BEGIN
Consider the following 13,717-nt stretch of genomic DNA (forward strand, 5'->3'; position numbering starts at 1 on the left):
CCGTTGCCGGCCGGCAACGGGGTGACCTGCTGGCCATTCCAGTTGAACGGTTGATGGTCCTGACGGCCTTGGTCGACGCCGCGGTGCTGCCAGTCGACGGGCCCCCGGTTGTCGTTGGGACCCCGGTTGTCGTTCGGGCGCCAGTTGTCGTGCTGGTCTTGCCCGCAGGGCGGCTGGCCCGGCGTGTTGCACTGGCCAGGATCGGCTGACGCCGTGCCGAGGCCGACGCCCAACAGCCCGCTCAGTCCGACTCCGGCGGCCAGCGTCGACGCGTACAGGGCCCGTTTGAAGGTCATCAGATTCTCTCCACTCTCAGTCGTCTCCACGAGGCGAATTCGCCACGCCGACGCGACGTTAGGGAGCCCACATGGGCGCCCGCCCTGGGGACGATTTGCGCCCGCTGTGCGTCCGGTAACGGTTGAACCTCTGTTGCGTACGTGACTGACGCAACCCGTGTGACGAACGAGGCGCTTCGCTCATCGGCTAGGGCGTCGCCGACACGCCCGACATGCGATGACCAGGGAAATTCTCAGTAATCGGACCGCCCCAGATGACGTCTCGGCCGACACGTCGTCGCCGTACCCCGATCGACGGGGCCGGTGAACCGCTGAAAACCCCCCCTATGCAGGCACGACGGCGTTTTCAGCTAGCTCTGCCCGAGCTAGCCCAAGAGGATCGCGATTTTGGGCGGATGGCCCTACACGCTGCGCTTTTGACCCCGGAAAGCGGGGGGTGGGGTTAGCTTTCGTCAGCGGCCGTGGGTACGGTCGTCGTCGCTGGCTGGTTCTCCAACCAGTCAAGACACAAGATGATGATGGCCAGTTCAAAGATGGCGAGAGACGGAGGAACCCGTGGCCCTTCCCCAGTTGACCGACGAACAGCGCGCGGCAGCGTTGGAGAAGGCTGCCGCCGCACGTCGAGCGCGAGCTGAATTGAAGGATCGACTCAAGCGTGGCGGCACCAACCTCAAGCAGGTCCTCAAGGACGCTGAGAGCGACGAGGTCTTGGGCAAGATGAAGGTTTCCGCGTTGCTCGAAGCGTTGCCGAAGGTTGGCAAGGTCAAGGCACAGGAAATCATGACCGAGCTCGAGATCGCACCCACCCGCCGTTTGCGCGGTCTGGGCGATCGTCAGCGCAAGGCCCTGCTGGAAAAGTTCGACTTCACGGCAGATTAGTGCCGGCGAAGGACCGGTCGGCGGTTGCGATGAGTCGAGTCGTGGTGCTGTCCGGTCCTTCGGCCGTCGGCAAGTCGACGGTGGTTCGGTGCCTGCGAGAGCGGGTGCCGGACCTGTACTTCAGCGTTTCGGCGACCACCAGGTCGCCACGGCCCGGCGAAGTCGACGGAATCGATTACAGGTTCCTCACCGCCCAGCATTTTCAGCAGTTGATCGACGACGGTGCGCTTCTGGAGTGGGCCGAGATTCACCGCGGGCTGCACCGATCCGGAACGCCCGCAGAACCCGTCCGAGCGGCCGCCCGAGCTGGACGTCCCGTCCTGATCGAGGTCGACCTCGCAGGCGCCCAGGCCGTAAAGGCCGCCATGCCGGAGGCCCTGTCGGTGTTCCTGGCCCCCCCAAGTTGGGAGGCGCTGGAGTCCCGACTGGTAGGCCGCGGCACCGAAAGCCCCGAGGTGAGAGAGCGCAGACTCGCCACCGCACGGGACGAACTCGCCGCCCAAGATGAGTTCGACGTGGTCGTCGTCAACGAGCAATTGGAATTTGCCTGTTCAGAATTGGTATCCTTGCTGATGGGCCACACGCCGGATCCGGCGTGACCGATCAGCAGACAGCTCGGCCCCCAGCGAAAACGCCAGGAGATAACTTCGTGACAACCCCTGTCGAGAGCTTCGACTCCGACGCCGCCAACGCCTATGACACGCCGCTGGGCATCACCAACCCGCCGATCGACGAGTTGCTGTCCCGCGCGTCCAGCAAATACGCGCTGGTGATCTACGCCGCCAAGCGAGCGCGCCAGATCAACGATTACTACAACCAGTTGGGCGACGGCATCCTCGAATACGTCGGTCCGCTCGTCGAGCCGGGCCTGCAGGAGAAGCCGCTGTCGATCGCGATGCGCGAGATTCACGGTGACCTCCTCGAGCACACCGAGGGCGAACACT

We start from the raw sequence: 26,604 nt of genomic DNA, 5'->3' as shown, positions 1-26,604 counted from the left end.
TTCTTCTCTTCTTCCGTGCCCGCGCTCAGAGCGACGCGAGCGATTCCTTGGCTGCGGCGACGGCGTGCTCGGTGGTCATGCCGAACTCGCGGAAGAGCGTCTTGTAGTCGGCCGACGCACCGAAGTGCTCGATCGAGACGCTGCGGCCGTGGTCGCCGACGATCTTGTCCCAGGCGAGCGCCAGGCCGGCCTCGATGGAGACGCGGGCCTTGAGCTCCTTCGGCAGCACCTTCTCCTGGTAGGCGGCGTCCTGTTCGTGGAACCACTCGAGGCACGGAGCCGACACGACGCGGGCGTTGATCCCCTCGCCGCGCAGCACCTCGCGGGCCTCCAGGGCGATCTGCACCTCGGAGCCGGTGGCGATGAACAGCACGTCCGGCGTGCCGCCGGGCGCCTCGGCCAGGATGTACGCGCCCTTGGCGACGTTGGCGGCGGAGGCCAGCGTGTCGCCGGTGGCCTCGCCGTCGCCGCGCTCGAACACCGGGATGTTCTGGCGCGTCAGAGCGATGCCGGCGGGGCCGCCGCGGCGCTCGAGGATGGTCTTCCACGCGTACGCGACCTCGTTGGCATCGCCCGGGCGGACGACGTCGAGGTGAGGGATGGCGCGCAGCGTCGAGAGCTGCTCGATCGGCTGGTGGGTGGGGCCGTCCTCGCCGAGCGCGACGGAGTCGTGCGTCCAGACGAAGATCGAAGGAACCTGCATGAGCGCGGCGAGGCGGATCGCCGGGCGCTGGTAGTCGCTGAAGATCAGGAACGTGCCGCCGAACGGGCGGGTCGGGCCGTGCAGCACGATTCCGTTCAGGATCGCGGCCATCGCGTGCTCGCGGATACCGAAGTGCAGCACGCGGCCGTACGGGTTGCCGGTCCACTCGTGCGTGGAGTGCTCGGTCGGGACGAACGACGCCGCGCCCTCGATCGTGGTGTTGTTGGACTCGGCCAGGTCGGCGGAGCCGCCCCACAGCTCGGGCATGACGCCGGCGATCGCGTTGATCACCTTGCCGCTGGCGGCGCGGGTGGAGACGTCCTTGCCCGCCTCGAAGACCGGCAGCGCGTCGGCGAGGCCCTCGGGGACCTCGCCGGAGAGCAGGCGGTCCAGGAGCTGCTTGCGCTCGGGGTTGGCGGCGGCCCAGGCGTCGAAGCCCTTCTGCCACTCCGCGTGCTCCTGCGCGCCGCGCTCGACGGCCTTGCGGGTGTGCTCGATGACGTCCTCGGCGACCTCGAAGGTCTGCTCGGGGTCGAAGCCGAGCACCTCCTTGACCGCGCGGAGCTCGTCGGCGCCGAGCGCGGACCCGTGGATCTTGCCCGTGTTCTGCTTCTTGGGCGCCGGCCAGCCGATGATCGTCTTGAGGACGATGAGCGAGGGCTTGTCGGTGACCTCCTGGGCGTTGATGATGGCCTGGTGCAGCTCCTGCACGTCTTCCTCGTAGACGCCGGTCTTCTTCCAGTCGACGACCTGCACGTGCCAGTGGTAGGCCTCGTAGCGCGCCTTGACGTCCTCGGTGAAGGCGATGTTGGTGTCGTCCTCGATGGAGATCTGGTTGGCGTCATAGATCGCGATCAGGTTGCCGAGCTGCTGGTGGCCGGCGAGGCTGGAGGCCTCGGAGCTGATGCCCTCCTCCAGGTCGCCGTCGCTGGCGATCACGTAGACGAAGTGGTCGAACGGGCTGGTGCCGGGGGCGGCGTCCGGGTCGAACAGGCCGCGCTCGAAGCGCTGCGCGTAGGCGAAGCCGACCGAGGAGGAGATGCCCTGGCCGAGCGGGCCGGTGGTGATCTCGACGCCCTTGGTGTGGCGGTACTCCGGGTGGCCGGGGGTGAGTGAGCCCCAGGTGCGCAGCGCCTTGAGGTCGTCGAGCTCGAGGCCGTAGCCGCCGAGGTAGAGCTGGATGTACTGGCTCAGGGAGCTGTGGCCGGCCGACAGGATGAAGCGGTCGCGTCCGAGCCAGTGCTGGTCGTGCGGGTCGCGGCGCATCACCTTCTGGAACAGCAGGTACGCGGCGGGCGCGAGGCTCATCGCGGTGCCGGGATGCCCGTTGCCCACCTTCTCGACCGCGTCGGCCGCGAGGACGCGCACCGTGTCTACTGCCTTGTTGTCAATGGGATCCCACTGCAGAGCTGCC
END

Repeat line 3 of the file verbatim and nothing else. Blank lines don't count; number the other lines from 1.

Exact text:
We start from the raw sequence: 26,604 nt of genomic DNA, 5'->3' as shown, positions 1-26,604 counted from the left end.